After the limited-use blood glucose meter is assembled, it may be calibrated and/or configured at block 153. The meter may be calibrated to instruct the strip reading device as to what type of blood glucose testing strip are intended to be utilized with the limited-use blood glucose meter. Various types of strips may use different chemistry as the reagent to perform the blood glucose measurement test. During the calibration step, the type of blood glucose testing strip may be written and stored into the memory device. During the configuration step, the desired units (mg/dL or mmol/L) that are to be displayed is written to the memory device.

As an example and not a limitation, the meter housing may comprise a plurality of programming openings that expose a plurality of programming contact pads. To write to the memory device to calibrate and configure the meter, a programming connector may be placed on the meter housing at the programming openings to read and write information to the memory device. After calibration, programming and code assignment (described below), a label may be placed over the programming openings. In another embodiment, the meter may be programmed by inserting a programming device into the strip port.

After the calibration and configuration step at block 153, the limited-use blood glucose meter may then be subjected to a light-and-play test and a final acceptance test. The light-and-play test ensures that the bi-stable display works properly. In one embodiment, all of the segments turn on and off to verify correct operation. In another embodiment, each segment is turned on individually in a pattern. The segments may be sequenced in any number of patterns. During the final acceptance test, a blood glucose test strip simulator is inserted into the strip port and test signals are generated to simulate a blood glucose measurement.

If the limited-use blood glucose meter passes the light-and-play and final acceptance tests, a code value corresponding to a chemical lot code of the blood glucose test strips that are to be packaged with the limited-use blood glucose meter is written to the memory device at block 155. The code may be written utilizing the programming openings or the strip port as described above. Use of the code increases the accuracy of the limited-use blood glucose meter. At block 156, a second final acceptance test may be performed using the written code. During this step, the correct code is verified. If the code is correct and the simulated blood glucose measurement of the final acceptance test is within an acceptable range, a label having a serial number and other information may be place on the meter housing (e.g., over the programming openings, if present). The limited-use blood glucose meter may be packaged with a number of blood glucose test strips for sale to consumers.

Operation of one embodiment of a limited-use blood glucose meter will now be described. A user in need of an inexpensive and quick blood glucose measurement for any reason may purchase a limited-use blood glucose meter from a retailer or be given a meter from a doctor or other caregiver. The user may be a diabetic who does not have current access to his or her everyday blood glucose meter (or is going to be undertaking activities that may be hazardous to a blood glucose meter such as canoeing or camping), a person who may be pre-diabetic and desires to determine whether or not he or she is diabetic, a pregnant woman who may be diagnosed with gestational diabetes, etc.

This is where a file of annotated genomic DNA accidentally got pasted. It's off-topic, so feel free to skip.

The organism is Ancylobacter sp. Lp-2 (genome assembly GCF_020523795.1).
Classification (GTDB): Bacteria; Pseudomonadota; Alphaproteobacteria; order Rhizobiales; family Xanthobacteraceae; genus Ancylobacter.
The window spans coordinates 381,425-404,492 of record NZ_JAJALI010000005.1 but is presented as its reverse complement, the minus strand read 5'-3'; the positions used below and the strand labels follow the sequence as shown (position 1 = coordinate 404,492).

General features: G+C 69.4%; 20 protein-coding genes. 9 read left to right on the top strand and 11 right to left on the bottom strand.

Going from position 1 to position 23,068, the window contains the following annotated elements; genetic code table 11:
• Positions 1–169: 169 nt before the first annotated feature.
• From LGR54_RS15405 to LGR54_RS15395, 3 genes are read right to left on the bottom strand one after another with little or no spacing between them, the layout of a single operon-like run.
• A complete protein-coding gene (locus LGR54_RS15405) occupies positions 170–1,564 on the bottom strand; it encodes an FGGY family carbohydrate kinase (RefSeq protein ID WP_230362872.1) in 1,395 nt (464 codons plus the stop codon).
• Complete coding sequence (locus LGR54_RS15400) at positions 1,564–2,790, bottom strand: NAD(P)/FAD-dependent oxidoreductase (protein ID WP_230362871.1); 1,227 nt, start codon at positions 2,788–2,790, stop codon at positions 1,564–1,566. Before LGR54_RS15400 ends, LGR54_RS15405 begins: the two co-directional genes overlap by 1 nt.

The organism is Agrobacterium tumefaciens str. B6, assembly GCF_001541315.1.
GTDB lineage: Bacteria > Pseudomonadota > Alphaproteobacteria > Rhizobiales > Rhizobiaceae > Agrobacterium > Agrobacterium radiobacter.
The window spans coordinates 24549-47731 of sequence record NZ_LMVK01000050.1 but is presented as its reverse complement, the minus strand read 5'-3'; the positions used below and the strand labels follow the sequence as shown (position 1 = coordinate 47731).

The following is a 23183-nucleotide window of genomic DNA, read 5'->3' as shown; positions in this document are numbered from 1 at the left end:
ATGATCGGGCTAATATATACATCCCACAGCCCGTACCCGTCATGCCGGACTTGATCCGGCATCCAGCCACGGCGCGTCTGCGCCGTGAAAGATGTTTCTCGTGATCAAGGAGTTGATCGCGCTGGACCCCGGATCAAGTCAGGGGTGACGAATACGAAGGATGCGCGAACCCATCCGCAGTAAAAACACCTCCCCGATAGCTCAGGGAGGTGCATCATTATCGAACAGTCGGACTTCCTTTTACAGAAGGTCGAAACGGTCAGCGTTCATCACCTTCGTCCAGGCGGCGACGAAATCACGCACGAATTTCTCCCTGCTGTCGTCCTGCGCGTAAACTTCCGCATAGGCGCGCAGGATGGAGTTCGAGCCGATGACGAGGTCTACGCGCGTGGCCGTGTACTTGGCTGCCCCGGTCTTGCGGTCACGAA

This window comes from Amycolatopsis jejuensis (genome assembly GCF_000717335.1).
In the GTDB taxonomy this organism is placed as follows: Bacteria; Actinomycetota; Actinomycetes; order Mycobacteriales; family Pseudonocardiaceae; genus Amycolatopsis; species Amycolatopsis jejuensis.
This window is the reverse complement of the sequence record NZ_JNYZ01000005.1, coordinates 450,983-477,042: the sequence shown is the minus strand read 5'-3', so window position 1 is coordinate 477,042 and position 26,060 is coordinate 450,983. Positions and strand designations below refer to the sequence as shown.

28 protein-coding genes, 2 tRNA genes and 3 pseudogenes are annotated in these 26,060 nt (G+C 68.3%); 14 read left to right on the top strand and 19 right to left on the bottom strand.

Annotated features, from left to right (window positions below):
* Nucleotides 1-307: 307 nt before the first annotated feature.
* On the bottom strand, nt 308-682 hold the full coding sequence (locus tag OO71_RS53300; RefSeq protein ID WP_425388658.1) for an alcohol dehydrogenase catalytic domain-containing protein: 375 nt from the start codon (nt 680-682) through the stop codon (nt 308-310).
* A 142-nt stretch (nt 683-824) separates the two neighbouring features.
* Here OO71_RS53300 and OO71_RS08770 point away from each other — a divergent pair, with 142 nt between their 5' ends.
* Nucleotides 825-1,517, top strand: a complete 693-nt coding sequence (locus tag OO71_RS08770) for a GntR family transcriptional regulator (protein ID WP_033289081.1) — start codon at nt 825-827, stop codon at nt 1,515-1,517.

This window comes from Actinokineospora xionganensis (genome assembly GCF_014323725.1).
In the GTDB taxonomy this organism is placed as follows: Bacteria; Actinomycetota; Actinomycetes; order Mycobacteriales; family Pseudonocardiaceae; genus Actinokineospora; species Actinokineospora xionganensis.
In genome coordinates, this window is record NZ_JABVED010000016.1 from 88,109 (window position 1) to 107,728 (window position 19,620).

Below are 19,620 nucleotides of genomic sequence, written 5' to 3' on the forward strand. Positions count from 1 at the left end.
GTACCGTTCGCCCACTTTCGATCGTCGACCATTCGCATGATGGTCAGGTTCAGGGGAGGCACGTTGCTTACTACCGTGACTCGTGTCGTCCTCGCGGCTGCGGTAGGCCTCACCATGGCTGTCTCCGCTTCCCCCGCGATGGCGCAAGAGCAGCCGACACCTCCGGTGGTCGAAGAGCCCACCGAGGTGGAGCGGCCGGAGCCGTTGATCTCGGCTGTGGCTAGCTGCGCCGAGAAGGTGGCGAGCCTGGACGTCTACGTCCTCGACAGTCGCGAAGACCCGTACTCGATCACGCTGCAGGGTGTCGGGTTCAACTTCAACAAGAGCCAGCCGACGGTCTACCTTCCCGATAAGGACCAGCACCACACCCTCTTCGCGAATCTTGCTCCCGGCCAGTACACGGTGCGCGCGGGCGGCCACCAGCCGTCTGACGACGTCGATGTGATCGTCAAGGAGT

The limited-use blood glucose meter is packaged with a certain number of blood glucose test strips and is programmed to only perform a number of blood glucose measurements that equals the number of blood glucose test strips that are originally contained in the package. Also included is a lancet that the user may use to draw a blood sample. In one embodiment, a form may be included in the package. The user may use the form to record the blood glucose measurements. The form may include a graph portion that the user may use to plot the test data to determine whether or not he or she is diabetic, or if his or her insulin treatment is effective. The user may take the data recorded on the form and enter it into a computer program that tracks basal and pre- and post-prandial blood glucose measurements.

The user removes a blood glucose measurement test strip from the package. In one embodiment, the blood glucose measurement test strip may be stored in a blood glucose test strip enclosure as described above. Or, in another embodiment, the blood glucose test strip may be stored in a separate vial. The user positions the blood glucose test strip onto the strip port. Electrodes on the blood glucose test strip are detected by the controller device and the limited-use blood glucose meter is awakened from a power-down state. The user then pricks his or her finger with the provided lancet to create a drop of blood and places the drop of blood onto the blood glucose test strip at the appropriate test location. The drop of blood reacts with the reagent chemistry of the test strip and electrical blood glucose signals are generated corresponding with the blood glucose level of the drop of blood. The strip reading device probes the sample drop of blood and determines the blood glucose level, as well as if the test was valid. In one embodiment, the strip reading device writes the determined blood glucose level to the memory device. In another embodiment, the strip reading device sends the blood glucose level to the controller device, which may then write the blood glucose level to the memory device.